Court Says FTC Can Go After AT&T for Data-Speed Slow-Downs
The FTC can gun for AT&T once again, according to the Ninth U.S. Circuit Court of Appeals, which says the agency has the purview to regulate large internet service providers. The case reaches way back to 2014 when the FTC first sued AT&T over throttling users' mobile data speeds without properly informing them. AT&T pushed back against the agency's claims and scored an early win in court. The FTC, however, challenged the earlier court's decision. The FCC, at one point, levied a fine of $100 million against AT&T over the issue, though that fee was never collected as the appeal worked its way through the court. "The decision is a significant win for American consumers," noted FCC Chairman Ajit Pai. "Among other things, it reaffirms that the Federal Trade Commission will once again be able to police internet service providers after the Restoring Internet Freedom Order takes effect." Pai believes the FTC, not the FCC, should govern internet service providers' behavior.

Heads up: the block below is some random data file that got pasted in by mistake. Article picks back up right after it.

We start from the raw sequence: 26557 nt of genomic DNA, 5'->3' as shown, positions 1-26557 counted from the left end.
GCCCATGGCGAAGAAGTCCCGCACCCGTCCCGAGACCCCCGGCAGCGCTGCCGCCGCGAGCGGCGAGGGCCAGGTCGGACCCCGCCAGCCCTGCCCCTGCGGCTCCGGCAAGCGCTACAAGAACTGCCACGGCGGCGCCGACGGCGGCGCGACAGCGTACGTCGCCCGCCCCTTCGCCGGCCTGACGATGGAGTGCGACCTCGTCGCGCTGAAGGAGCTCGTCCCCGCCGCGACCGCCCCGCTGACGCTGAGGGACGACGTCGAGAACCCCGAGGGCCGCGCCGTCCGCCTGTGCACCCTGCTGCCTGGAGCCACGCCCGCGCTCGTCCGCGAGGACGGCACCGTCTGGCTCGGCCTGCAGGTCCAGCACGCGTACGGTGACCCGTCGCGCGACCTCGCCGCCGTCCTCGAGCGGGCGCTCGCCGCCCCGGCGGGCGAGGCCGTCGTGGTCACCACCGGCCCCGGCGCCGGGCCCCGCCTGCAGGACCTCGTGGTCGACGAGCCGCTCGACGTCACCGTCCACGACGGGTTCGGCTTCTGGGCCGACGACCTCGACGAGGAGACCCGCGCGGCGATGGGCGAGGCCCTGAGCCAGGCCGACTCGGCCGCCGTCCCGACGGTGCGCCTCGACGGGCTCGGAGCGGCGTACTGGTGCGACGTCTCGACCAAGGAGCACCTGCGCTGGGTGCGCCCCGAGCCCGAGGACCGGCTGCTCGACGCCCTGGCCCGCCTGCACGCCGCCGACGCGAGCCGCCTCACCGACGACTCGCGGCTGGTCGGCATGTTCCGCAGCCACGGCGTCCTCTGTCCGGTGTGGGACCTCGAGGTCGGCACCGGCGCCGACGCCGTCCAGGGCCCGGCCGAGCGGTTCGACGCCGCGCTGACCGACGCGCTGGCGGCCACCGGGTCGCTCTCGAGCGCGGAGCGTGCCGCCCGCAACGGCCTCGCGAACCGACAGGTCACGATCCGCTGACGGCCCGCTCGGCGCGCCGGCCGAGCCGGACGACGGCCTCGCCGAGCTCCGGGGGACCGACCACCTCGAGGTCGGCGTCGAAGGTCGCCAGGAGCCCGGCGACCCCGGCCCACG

Mar 9, 2018
The U.S. Ninth Circuit Court, based in San Francisco, will hear legal challenges to the Federal Communications Commission's repeal of Obama-era net neutrality regulations.
May 31, 2018
AT&T today indicated it is prepared to settle with the U.S. Federal Trade Commission over allegations that it throttled users' mobile data speeds without property informing them.
Jun 8, 2018
The FCC took more actions this week to protect consumers from unwanted charges and changes to their telephone service. First, the agency wants to prevent the fraudulent use of toll-free numbers for text messaging.
Aug 21, 2018
The attorneys general from 22 states, plus the District of Columbia, have asked an appeals court to reinstate the Obama-era net neutrality rules that were stricken by the FCC in June. The states also want to ensure the Trump administration cannot prevent individual states from installing their own such rules.
Nov 16, 2018
Recently published research suggests the four major wireless carriers are throttling video traffic and three Senate Democrats want to know what's going on. Senators Edward Markey (Mass.), Richard Blumenthal (Conn.), and Ron Wyden (Ore.) sent letters to AT&T, Sprint, T-Mobile, and Verizon Wireless about the allegations with a demand for a formal explanation from each.